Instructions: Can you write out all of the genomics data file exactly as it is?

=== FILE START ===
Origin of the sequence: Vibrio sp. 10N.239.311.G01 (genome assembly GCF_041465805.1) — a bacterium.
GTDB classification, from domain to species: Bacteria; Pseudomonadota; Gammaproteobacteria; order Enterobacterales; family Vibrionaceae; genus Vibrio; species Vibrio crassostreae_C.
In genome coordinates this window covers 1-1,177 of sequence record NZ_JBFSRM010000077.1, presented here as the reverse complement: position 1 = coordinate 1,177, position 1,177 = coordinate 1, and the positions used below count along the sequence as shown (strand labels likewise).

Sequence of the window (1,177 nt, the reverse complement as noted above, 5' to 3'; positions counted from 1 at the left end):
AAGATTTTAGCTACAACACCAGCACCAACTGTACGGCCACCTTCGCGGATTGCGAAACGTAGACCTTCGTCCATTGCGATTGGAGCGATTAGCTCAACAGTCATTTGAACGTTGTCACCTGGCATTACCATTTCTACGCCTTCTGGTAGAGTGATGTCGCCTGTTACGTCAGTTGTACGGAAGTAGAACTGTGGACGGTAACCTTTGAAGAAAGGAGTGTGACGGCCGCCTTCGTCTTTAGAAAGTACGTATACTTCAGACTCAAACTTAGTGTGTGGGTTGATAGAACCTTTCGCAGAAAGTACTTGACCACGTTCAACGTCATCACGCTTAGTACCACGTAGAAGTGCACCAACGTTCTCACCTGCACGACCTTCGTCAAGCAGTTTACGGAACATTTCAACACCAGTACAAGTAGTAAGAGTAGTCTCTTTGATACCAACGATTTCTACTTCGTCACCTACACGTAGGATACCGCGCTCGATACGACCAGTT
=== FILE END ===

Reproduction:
Origin of the sequence: Vibrio sp. 10N.239.311.G01 (genome assembly GCF_041465805.1) — a bacterium.
GTDB classification, from domain to species: Bacteria; Pseudomonadota; Gammaproteobacteria; order Enterobacterales; family Vibrionaceae; genus Vibrio; species Vibrio crassostreae_C.
In genome coordinates this window covers 1-1,177 of sequence record NZ_JBFSRM010000077.1, presented here as the reverse complement: position 1 = coordinate 1,177, position 1,177 = coordinate 1, and the positions used below count along the sequence as shown (strand labels likewise).

Sequence of the window (1,177 nt, the reverse complement as noted above, 5' to 3'; positions counted from 1 at the left end):
AAGATTTTAGCTACAACACCAGCACCAACTGTACGGCCACCTTCGCGGATTGCGAAACGTAGACCTTCGTCCATTGCGATTGGAGCGATTAGCTCAACAGTCATTTGAACGTTGTCACCTGGCATTACCATTTCTACGCCTTCTGGTAGAGTGATGTCGCCTGTTACGTCAGTTGTACGGAAGTAGAACTGTGGACGGTAACCTTTGAAGAAAGGAGTGTGACGGCCGCCTTCGTCTTTAGAAAGTACGTATACTTCAGACTCAAACTTAGTGTGTGGGTTGATAGAACCTTTCGCAGAAAGTACTTGACCACGTTCAACGTCATCACGCTTAGTACCACGTAGAAGTGCACCAACGTTCTCACCTGCACGACCTTCGTCAAGCAGTTTACGGAACATTTCAACACCAGTACAAGTAGTAAGAGTAGTCTCTTTGATACCAACGATTTCTACTTCGTCACCTACACGTAGGATACCGCGCTCGATACGACCAGTT